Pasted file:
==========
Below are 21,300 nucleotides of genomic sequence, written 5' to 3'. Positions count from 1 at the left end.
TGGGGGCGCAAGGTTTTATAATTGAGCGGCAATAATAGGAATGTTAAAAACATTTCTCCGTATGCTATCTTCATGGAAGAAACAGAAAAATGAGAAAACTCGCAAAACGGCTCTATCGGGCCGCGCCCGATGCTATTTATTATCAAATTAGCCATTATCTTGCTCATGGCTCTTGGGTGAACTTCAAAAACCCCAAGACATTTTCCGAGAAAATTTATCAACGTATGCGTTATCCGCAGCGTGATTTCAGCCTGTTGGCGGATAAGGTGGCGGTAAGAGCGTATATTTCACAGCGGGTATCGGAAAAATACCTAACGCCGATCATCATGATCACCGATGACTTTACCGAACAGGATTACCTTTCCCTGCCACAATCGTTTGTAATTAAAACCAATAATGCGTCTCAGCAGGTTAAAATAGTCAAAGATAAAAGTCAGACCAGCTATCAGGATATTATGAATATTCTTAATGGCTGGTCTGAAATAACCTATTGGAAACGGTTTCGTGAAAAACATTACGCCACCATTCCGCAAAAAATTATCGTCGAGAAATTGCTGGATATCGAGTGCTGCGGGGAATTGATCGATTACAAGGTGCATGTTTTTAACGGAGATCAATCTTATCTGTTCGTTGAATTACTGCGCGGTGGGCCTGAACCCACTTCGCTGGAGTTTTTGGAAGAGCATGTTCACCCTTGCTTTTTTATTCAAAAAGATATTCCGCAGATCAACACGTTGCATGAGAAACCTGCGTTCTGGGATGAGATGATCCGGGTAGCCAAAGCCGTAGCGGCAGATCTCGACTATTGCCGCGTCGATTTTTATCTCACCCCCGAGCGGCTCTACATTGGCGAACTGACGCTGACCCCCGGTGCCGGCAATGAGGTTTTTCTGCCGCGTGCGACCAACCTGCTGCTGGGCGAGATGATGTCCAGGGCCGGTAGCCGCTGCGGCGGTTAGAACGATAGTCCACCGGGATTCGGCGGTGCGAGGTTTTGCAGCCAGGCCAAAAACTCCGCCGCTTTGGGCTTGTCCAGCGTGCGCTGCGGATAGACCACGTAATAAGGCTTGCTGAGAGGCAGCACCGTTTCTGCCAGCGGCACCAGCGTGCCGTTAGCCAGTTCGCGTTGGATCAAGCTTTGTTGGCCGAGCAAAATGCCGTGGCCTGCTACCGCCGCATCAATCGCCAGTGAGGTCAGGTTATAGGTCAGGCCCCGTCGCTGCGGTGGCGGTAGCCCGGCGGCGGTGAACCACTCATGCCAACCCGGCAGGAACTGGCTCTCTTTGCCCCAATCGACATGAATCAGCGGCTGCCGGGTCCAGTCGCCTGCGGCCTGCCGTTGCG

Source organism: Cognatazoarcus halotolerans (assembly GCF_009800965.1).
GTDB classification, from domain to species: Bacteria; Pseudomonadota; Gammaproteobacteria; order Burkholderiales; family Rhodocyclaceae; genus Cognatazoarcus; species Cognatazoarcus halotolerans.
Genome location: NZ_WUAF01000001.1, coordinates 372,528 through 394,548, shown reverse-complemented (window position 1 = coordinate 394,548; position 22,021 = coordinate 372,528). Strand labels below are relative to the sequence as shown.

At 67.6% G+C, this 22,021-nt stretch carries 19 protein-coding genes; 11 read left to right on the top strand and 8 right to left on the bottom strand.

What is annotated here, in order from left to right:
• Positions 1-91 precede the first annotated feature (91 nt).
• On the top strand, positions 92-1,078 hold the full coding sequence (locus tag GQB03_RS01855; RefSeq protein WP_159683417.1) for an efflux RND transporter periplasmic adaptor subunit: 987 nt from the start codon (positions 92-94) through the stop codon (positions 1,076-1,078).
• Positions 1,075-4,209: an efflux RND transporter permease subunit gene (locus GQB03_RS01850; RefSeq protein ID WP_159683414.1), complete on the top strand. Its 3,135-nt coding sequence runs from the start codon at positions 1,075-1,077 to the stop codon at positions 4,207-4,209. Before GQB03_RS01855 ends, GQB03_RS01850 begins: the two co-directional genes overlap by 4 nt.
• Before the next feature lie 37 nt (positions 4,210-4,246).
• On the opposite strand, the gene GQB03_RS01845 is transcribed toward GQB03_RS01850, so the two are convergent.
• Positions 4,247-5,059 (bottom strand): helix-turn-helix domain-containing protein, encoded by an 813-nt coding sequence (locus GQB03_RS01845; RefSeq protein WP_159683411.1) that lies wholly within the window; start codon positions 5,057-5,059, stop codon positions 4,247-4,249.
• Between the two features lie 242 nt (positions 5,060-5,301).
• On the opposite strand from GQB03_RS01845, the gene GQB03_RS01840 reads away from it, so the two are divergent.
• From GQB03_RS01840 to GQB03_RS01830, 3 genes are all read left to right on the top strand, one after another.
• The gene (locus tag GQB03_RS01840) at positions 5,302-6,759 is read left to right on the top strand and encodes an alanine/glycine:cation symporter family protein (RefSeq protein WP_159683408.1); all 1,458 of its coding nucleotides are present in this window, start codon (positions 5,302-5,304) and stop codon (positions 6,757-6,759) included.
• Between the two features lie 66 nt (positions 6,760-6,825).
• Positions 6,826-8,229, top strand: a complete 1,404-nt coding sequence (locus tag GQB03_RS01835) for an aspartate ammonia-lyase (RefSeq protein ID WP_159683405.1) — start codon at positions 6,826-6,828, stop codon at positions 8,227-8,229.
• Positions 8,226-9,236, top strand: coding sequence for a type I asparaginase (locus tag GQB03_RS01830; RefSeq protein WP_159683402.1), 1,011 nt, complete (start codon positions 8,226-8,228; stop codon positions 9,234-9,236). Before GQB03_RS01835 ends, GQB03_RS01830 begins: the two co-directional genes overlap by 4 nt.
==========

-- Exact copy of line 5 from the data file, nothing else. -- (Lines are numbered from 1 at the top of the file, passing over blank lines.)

Genome location: NZ_WUAF01000001.1, coordinates 372,528 through 394,548, shown reverse-complemented (window position 1 = coordinate 394,548; position 22,021 = coordinate 372,528). Strand labels below are relative to the sequence as shown.